How a martian helped me cycle across Europe


It is a running joke between me and everyone that I have seen a woeful amount of films.

Disney? Not unless it has an animal as the main character. ET? I thought he was a robot until recently corrected. And you can guarantee any jokes about Back to the Future, Titanic or Superman will go straight over my head.

I don’t like sitting still. Even writing this blog entry is punctuated with me getting up, making a cup of tea, going to stroke the cat, going to microwave said tea because I’ve spent too long stroking the cat, texting my friend Karen a picture of the cat being stroked… and so on. Watching a film has too much sitting around, and not enough feline distractions, to hold my attention.

So when I find a film worth talking about, you know it means something to me.

Last year, I saw The Martian at the cinema. To be honest, I only went because some friends were going, because they are better at the whole sitting-still-thing than I am. Little did I know that three hours later, I would be bouncing down the cinema stairs, ready to cycle round the world.*

First things first: it is a fantastic film in its own right. My sarcastic sense of humour found it genuinely hilarious. As a bit of a geek, I loved how it incorporated logic. None of this super-hero nonsense which my imagination doesn’t stretch to, or unexplained aliens. Simply how Mark Watney, human being, could survive on Mars until rescued.

There is one particular scene in it which hit home beyond the sarcasm, though. After (spoiler alert – but you could probably guess this part anyway) the protagonist successfully gets back from Mars (surprise!), we see him talking to his students. He speaks of how he started to build his shelter, cultivate his food supply, create his communications with Earth, and carry out all other necessary Martian survival antics. It seems overwhelming, he suggests. What do you do to even start to make this happen? Well, it’s not rocket science. You just begin. To quote: “You just begin: you do the math. You solve one problem. And you solve the next one. And then the next. If you solve enough problems, you get to go home.”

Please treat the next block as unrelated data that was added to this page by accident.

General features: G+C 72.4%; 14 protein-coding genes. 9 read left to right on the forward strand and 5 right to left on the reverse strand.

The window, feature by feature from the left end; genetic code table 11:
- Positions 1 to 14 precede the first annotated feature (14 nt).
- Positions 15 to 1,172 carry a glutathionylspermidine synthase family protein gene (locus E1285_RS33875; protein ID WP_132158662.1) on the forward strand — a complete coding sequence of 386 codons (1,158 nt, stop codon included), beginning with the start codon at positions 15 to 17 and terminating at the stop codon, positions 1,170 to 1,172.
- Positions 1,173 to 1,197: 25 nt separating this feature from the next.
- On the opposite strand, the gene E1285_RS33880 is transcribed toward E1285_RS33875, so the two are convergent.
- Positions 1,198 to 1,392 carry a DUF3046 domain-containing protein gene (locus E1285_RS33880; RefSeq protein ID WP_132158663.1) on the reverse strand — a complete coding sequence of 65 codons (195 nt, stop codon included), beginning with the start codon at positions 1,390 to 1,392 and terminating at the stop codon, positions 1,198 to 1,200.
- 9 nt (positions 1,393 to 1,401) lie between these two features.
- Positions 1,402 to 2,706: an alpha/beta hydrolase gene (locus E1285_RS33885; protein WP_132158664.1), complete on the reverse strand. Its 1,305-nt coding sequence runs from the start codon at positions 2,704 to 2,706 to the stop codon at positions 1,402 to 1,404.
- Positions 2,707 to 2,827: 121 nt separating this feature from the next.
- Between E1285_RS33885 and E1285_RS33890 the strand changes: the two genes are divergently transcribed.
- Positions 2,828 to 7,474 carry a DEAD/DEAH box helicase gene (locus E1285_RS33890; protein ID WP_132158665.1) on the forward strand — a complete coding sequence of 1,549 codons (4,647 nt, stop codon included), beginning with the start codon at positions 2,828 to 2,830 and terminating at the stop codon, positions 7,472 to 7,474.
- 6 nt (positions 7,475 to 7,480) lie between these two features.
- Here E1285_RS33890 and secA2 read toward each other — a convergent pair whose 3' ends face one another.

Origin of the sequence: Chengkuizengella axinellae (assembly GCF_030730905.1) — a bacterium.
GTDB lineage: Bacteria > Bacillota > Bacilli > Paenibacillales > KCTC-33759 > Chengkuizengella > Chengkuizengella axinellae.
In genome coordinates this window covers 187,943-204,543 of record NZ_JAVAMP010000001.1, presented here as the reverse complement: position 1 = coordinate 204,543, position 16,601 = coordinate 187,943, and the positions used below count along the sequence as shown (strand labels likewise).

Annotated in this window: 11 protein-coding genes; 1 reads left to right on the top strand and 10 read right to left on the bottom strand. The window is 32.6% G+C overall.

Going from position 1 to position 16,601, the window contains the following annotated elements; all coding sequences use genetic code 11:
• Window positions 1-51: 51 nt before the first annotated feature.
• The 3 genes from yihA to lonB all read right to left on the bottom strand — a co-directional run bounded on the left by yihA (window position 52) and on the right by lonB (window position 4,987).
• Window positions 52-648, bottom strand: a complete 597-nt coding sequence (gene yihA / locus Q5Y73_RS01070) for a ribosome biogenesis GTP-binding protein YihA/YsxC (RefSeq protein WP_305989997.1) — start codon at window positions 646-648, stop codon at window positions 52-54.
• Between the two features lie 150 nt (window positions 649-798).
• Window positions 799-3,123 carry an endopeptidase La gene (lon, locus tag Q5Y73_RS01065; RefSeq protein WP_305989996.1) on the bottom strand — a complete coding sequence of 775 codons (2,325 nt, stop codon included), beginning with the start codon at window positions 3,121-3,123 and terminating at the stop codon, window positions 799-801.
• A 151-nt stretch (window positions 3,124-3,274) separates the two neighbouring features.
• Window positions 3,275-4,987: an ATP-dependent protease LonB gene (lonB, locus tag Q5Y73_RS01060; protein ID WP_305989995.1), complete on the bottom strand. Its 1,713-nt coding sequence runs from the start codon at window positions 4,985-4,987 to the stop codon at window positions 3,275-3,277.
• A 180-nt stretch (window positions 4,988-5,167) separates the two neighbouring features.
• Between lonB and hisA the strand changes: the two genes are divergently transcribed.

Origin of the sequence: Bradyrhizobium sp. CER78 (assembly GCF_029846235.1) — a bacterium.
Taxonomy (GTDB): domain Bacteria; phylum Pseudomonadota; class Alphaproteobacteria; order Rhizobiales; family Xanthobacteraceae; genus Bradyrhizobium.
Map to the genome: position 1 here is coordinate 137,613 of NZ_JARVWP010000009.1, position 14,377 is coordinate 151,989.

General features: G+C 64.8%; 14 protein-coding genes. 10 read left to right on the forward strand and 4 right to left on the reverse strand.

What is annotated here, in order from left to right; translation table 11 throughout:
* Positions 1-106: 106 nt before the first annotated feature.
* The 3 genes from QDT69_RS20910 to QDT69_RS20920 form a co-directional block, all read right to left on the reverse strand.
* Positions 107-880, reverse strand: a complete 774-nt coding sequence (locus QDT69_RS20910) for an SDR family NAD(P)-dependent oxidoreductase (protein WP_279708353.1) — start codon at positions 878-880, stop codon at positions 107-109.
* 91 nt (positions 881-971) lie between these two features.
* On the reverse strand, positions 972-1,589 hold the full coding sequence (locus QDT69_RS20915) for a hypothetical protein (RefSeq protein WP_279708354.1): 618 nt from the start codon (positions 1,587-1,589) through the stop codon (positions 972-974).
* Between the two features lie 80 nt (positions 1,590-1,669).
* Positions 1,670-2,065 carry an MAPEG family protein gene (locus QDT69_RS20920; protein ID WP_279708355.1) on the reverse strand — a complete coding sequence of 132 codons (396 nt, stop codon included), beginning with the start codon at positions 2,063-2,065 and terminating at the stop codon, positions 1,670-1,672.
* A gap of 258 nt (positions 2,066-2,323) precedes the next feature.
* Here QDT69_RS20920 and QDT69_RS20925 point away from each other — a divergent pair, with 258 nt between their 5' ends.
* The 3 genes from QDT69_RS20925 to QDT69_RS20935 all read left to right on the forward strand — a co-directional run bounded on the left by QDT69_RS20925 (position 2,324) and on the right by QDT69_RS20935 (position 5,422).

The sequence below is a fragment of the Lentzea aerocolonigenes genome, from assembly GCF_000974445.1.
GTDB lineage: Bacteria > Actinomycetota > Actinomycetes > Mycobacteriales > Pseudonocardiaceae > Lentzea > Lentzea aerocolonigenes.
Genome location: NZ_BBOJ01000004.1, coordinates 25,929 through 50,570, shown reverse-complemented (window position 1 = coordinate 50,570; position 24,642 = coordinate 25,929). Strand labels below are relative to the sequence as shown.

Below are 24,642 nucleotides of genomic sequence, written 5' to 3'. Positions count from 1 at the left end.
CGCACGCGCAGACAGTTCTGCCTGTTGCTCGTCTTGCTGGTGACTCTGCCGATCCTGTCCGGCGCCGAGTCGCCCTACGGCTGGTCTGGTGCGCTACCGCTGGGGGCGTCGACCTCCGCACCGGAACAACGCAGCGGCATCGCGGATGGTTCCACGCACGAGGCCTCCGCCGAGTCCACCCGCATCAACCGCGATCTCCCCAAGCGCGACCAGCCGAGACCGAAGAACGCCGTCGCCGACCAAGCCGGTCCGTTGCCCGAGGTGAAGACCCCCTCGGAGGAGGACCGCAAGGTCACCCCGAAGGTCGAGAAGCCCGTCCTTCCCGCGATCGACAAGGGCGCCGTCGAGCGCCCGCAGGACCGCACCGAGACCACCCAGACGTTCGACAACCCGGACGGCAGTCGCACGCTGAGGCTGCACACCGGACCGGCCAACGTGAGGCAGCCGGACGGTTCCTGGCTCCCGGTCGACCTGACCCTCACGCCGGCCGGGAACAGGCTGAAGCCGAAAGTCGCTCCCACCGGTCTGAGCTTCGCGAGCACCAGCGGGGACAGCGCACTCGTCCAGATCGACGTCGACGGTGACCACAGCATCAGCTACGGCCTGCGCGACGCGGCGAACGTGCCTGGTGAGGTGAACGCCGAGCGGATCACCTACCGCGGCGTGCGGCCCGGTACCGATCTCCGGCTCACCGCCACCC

Unsurprisingly, this is exactly what you have to do with planning and going on a massive cycling trip. And this line was what made me actually start to do it.

You research bicycle panniers. You do the math(s). You find that you can save £50 if you get the panniers second-hand. You can buy a second-hand tent with that £50. The tent doesn’t fit in your panniers. You solve this problem: two bungee cords. You buy a map. The map is too heavy – find electronic resources. You speak with others who help: your uncle gives words of wisdom, an acquaintance will join you for the first week, a colleague lends you two power banks to keep your maps alive. You plan the route. You book the ferry. And once you’ve done all that… well, you’re not just beginning any more. You’ve involved too many people to pull out. You’ve committed. You haven’t even left the country, and yet you have to go.

Except, unlike Mark Watney, you don’t get to go home. Or at least, that’s not the destination. Even better. You get to go on the cycling trip of a lifetime.

All packed up and good to go.

*Cycling around the world will happen… but this particular just begin has just been a trip around Europe. So far…


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